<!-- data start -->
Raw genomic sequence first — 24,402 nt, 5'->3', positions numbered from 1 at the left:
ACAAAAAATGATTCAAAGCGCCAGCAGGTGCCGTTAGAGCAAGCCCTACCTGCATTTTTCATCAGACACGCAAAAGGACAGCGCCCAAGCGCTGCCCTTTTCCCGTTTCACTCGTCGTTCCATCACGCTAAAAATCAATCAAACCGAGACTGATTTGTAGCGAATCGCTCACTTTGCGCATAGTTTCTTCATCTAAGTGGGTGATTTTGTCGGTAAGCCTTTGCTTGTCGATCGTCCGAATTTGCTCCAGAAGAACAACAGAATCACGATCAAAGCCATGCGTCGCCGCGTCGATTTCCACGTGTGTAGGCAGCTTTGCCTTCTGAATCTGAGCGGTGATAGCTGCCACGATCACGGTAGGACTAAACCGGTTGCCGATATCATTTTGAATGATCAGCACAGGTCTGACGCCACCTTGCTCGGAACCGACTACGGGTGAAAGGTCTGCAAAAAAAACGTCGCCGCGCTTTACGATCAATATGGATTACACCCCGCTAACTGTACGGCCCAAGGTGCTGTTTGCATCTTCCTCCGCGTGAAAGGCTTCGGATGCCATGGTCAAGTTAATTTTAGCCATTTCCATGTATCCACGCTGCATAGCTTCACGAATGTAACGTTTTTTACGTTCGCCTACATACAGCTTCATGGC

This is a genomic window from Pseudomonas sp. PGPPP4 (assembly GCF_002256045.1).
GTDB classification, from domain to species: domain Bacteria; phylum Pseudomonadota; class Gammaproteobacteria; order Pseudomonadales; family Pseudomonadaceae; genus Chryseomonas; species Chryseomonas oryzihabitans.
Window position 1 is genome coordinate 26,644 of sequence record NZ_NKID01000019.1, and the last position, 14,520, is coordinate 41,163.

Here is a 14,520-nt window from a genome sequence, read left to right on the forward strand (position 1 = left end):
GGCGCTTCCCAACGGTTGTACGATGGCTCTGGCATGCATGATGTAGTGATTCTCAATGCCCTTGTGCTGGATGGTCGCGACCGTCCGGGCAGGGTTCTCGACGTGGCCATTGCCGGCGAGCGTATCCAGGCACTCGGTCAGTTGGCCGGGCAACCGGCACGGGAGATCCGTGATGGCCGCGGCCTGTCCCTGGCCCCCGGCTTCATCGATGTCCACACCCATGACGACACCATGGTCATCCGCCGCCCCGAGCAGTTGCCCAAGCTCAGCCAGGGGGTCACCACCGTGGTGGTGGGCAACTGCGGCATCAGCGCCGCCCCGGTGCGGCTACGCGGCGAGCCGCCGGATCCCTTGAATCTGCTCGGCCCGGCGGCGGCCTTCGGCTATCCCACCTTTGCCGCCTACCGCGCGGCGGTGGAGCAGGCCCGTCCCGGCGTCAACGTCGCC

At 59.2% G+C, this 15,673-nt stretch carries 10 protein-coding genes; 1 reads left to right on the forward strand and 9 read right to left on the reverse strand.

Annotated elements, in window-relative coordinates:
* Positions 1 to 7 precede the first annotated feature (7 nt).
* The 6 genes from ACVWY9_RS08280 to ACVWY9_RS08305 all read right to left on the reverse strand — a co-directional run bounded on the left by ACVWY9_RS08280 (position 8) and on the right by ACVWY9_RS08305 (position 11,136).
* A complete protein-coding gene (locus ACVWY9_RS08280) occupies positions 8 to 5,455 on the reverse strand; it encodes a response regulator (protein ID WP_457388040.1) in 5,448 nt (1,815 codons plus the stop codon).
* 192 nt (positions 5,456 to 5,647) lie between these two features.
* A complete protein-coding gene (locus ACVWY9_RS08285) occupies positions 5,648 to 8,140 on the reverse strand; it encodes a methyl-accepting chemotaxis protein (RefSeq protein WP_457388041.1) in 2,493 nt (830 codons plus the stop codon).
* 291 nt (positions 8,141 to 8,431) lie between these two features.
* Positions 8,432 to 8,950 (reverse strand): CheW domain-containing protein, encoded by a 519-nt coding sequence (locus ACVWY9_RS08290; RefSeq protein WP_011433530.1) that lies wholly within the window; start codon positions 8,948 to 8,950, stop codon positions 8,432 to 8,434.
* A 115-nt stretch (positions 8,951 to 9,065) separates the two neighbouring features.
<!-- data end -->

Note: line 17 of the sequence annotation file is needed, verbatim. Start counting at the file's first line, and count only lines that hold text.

* A 115-nt stretch (positions 8,951 to 9,065) separates the two neighbouring features.